Outman had much-improved offensive numbers in Ripken play versus his college season at Sacramento State. He jumped his batting average from .253 with 53 RBIs to .341/.445/.614 and 36 RBIs (tied for first in the league). He combines size (6-foot-3, 210 pounds) and speed (6.70-6.75 60) with power potential, but like many young players needs to make more contact in his at-bats and reduce strikeouts. In all Outman had 94 strikeouts in 361 at-bats for the spring and summer. Outman hits with an open stance with his right foot pointed toward right field and then closes as he loads his hitting action. Once on base he’s a smart runner with 18 stolen bases in 21 attempts and will take the extra base on balls in the gap. He’s an average defender with an average college arm.

6. Harrison Freed, OF, D.C. (So., Butler)

After part-time play for Butler in the spring, Freed upped his game this summer hitting seven home runs (tied, second) to go with a .330/.360/.609 line and 29 RBIs in 35 games. The highlight was a four-homer, six-RBI game versus Herndon in the mid-July heat. In all 17 hits went for extra bases in Ripken play. The righthanded hitter bats with a square stance and the bat held slightly above his shoulders. The load is smooth, and his swing path is short. On defense the 5-foot-11, 200-pound Freed has 6.80 60-yard speed and shows good defensive skills with a playable throwing arm. He committed no errors at Butler this spring and only one this summer.

7. Cole Zabowski, 1B, Baltimore Redbirds, (So., Mississippi)

Despite his 6-foot-5, 220-pound size, Zabowski looks like he has more growth and strength potential in his young frame. He finished Ripken play batting .336/.433/.393 with 18 walks and only 17 strikeouts in 32 games. While he had 36 hits in 107 at-bats, just four were for extra bases. On the plus side, he has good plate discipline, with a level and sometimes-elevated swing with his hands held shoulder-high. His power potential showed in league playoffs when he was 11-for-22 with four doubles, two home runs and seven RBIs in five games. Zabowski is limited defensively to first base but is nimble and his lengthy stretch and soft glove saves errors on poor infield throws.

8. Ciaran Devenney, C, Herndon (So., Delaware State)

Devenney shows the hard-to-find tools of potential power bat and playable skills as a catch-and-throw defender behind the plate. He ended his Ripken season with seven home runs (tied, second) and 35 RBIs (tied, second). He carries above-average strength in a muscular 5-foot-11, 205-pound body. He’ll need to become more flexible as he progresses, both in his throwing motion and his catching mechanics. He offensive potential is above-average. He reads pitches well and hit .325/.438/.571 with 24 walks vs. 23 strikeouts in 126 at-bats. His pop times are below-average in the 2.05 range and need to improve with more time and experience.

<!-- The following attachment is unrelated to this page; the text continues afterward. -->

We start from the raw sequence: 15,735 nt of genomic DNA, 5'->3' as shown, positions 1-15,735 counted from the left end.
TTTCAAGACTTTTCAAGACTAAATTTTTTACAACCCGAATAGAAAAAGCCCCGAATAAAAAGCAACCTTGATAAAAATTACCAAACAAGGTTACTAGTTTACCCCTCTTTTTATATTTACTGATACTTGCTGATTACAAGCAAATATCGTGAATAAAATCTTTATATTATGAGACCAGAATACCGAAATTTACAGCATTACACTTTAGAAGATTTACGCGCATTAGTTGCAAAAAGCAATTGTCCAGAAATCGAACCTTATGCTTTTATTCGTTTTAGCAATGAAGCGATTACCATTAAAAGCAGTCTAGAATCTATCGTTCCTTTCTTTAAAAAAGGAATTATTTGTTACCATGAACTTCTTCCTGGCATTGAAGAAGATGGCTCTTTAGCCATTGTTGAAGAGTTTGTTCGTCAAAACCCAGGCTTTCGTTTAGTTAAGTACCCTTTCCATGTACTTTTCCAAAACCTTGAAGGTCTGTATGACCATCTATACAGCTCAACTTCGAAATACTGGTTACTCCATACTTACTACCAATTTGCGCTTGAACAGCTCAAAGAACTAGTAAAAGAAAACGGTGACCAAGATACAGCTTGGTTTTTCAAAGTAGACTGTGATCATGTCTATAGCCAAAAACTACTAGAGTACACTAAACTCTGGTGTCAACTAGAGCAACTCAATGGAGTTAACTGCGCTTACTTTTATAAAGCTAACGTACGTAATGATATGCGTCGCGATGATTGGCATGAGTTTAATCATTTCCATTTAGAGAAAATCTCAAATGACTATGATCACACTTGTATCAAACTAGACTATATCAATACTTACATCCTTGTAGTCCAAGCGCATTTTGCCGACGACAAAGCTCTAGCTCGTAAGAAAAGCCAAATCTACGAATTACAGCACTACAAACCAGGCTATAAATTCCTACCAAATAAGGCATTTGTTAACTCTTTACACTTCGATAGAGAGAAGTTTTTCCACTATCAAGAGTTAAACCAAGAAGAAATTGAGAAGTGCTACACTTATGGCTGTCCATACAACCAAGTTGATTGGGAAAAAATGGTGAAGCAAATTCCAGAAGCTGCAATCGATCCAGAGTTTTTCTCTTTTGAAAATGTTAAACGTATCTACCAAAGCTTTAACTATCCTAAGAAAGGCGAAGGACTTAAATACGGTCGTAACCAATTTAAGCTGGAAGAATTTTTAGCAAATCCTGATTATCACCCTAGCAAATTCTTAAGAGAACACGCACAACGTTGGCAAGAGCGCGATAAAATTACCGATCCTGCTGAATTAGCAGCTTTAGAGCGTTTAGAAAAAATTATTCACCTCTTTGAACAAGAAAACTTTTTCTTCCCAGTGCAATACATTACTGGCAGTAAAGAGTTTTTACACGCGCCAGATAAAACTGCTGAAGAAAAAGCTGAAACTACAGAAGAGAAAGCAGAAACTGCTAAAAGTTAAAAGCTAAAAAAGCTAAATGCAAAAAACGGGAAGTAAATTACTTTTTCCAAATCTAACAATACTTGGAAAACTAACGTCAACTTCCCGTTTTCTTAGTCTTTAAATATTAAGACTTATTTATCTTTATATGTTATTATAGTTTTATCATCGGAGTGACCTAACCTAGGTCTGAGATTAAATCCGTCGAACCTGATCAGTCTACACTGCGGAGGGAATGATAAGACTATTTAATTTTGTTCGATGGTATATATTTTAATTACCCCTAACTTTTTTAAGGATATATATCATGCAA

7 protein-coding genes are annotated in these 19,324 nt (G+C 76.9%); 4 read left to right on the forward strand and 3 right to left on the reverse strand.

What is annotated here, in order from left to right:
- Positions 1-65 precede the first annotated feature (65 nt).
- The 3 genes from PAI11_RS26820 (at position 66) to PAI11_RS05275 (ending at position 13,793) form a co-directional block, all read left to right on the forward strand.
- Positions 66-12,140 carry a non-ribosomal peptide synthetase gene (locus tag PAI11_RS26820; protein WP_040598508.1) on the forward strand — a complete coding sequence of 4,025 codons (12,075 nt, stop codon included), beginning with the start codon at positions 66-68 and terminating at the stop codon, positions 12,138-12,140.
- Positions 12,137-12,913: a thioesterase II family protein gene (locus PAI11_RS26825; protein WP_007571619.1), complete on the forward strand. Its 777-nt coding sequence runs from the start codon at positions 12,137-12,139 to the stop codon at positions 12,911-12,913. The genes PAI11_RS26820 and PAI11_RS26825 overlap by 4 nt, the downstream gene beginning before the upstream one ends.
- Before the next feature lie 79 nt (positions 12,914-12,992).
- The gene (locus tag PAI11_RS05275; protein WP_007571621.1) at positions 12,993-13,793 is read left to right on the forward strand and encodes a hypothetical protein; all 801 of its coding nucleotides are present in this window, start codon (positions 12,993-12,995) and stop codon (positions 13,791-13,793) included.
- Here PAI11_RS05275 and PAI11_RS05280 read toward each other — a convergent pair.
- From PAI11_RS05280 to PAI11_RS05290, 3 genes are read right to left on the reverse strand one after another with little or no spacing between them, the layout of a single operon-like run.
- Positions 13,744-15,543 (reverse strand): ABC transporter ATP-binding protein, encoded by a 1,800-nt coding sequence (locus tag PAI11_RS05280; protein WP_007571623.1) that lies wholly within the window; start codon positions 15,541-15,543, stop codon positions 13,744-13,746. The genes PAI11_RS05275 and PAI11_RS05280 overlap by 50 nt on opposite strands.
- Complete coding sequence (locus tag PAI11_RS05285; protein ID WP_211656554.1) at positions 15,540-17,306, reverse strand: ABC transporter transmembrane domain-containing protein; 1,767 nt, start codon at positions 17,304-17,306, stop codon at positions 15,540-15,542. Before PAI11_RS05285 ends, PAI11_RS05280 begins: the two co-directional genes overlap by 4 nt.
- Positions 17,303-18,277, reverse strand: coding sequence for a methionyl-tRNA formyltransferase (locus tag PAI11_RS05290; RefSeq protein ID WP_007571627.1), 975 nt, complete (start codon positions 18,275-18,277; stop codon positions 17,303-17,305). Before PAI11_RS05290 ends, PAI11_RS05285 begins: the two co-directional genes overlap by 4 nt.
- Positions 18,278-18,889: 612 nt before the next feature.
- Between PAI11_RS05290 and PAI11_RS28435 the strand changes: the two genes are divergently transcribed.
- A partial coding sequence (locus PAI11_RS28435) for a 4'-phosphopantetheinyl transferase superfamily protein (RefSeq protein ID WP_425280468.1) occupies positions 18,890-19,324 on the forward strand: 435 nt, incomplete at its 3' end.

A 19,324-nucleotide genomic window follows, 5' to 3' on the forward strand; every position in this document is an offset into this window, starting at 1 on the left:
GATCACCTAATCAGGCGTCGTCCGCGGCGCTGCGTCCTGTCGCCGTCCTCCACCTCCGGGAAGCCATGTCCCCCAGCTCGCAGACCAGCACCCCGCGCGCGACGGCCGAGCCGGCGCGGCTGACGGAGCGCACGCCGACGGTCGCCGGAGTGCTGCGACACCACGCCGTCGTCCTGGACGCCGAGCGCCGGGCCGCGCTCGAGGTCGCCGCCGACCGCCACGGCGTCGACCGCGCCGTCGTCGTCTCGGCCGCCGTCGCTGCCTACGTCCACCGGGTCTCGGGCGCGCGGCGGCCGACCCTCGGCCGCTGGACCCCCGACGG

9. Zach Jancarski, OF, Bethesda (Sr., Maryland)

After 234 at-bats and a .325 BA for Maryland this spring, Jancarski added 98 at-bats and hit .347/.462/.459 for Bethesda this summer. With range and recognition on defense, he can play all three outfield positions easily, committing one error in 84 games from February through July. His last year for the Terps will tell if he starts to develop power in his bat. The 6-foot, 185-pound righthanded hitter had 34 hits in 98 at-bats this summer but just five were for extra bases. His strike zone discipline is above-average with 20 walks and just 11 strikeouts, slightly better than his college season.

10. Ken Waldichuck, lhp, Bethesda (Jr., Saint Mary’s)

At 6-foot-3, 210 pounds, Waldichuck has size and control—important assets for a pitcher at any level. Being lefthanded doesn’t hurt, either. His primary pitch is an 88-91 fastball thrown from a mid-three-quarters slot with sink. Over six starts this summer he had 24 strikeouts with six walks in 23.2 innings. He pitched to a 1.25 WHIP. His second offering is a 76-78 slider usually thrown from the same slot as his fastball, making it break down and in to righthanded hitters with an occasional backdoor look. He also can spin a loopy 67-70 mph curve with 2-to-8 breaking action that was minimally effective and is limited as a third pitch in his mix.

Comments are closed.

Download our app

Read the newest magazine issue right on your phone